After a brief taste of spring, Manitobans woke up Wednesday morning to fresh snow cover, strong winds and near-whiteout conditions – and that will continue for the next two days.

The blizzard that forecasters warned crossed the Canada-US border Tuesday evening into southern Manitoba in the early hours of Wednesday morning.

By mid-afternoon, Winnipeg had seen about 16 centimeters of snow, while other parts of the province had seen up to 30 centimeters.

Waves of sometimes heavy precipitation will continue to hit the province, accompanied by northeasterly winds gusting at times up to 70 km/h. More snow is also on the way through Thursday night.

Resilient Manitobans are ready to make the most of an unwelcome storm, whether they’re commuting to work, walking their dogs or shoveling their driveways.

Time doesn’t matter: When a dog has to go, a dog has to go! (Jeff Stapleton/CBC)

Schools across the province are closed to keep people off dangerous roads in whiteout conditions.

In Winnipeg, playgrounds remained empty after division chiefs said schools and city administrative offices would be closed Wednesday and Thursday, and staff are encouraged to stay home.

This is the first time in 25 years that weather has forced the closure of all schools in the Winnipeg metropolitan area.

The yard at Laura Secord School is empty on Wednesday as students and staff stayed home to weather the storm. (Jeff Stapleton/CBC)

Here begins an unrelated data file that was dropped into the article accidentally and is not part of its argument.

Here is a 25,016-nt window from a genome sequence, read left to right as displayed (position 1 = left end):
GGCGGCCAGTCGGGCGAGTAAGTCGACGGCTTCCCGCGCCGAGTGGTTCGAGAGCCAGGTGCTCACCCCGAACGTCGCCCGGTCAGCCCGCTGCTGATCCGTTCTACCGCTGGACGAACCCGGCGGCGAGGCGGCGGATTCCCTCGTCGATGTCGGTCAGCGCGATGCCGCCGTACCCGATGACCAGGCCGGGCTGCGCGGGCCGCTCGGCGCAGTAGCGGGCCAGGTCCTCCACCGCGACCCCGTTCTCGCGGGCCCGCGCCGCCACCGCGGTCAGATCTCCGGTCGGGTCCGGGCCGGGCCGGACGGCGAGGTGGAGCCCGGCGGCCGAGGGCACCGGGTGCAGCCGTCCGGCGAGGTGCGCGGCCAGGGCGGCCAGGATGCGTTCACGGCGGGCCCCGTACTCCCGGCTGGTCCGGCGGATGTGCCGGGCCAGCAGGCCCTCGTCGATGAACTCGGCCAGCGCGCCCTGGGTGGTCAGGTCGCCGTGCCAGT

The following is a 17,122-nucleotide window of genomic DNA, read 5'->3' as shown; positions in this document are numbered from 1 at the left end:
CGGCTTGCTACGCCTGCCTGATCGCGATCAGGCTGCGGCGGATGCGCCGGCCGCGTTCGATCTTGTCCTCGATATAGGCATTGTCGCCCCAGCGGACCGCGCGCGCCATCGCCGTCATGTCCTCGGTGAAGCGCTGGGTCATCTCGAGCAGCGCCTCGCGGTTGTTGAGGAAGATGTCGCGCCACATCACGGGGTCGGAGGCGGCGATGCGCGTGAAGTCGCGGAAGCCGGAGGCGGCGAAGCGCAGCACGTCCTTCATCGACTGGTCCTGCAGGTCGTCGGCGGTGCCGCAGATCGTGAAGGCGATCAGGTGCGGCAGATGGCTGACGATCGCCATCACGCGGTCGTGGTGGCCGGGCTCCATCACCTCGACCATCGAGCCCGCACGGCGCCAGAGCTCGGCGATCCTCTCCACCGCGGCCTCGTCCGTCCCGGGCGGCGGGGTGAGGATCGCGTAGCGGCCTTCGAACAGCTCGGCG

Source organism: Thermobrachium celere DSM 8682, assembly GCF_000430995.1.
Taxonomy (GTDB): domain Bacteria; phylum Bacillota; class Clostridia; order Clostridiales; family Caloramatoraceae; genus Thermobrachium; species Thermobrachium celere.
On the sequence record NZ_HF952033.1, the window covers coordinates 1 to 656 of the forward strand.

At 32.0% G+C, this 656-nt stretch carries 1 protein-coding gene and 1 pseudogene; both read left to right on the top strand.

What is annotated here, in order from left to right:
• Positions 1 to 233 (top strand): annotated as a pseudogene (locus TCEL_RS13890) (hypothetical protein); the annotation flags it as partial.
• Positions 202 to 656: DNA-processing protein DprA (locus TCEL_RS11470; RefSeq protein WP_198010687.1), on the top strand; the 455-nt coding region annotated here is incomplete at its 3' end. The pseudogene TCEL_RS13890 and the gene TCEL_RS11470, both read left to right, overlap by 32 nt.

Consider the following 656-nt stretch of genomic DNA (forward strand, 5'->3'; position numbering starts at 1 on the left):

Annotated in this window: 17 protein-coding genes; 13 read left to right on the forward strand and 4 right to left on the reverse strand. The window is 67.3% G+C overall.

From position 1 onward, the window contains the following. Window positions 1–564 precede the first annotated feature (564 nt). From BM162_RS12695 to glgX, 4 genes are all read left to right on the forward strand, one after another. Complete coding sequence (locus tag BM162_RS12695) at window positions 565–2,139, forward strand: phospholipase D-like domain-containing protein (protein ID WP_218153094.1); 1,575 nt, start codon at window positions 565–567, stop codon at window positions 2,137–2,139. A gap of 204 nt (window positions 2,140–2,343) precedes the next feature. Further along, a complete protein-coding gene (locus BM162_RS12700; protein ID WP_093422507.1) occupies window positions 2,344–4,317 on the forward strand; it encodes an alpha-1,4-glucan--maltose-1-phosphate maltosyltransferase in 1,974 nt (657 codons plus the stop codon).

Siblings Samuel and Erin Pyles-Mindell and their friends Pete and Charley Buchanan weren’t happy about it.

None wanted to stay home from school or daycare, but worked on building a huge snowman to make up for it.

“It’s boring but it’s fine,” said Charley, 9, as he worked on a large snowball for the snowman’s base.

Samuel and Erin Pyles-Mindell, along with Pete and Charley Buchanan play in the snow in Winnipeg on Wednesday. (Radio Canada)

Elsewhere in southern Manitoba, Brandon is experiencing poor visibility due to snow.

“I thought winter was over,” said Gordon Wallman, who works at Heritage Co-Op where he delivers groceries to the elderly.

“I knew this was coming and I thought, oh, I hope we don’t get 30, 40, 50 centimeters that they’re planning because we couldn’t move.”

Visibility was very poor in Brandon on Wednesday, the first day of a monstrous snowstorm in the province. (Riley Laychuk/CBC)

The blowing of fresh snow was no problem for Louise Fontaine.

“I love this weather, so it’s actually sort of relaxing and calming for me,” the Winnipeg woman said. “You can’t change it, so I think you just have to accept it.”

Fontaine admits, however, that shoveling could become tiring over the next few days as more and more snow is expected to fall.

Storm in Manitoba April 13, 2022 (Trevor Brine/CBC)

Some animals expressed a bit of frustration with the snow, including Parmesan the dog.

But other Manitobans are making the most of it.

Drew Wolitarsky, receiver for the Winnipeg Blue Bombers, took the opportunity to try another sport.

While some Manitobans hunker down and stay indoors, snow removal crews across the province are working hard to keep streets safe.

A snowplow clears Portage Avenue Wednesday morning. (Jeff Stapleton/CBC)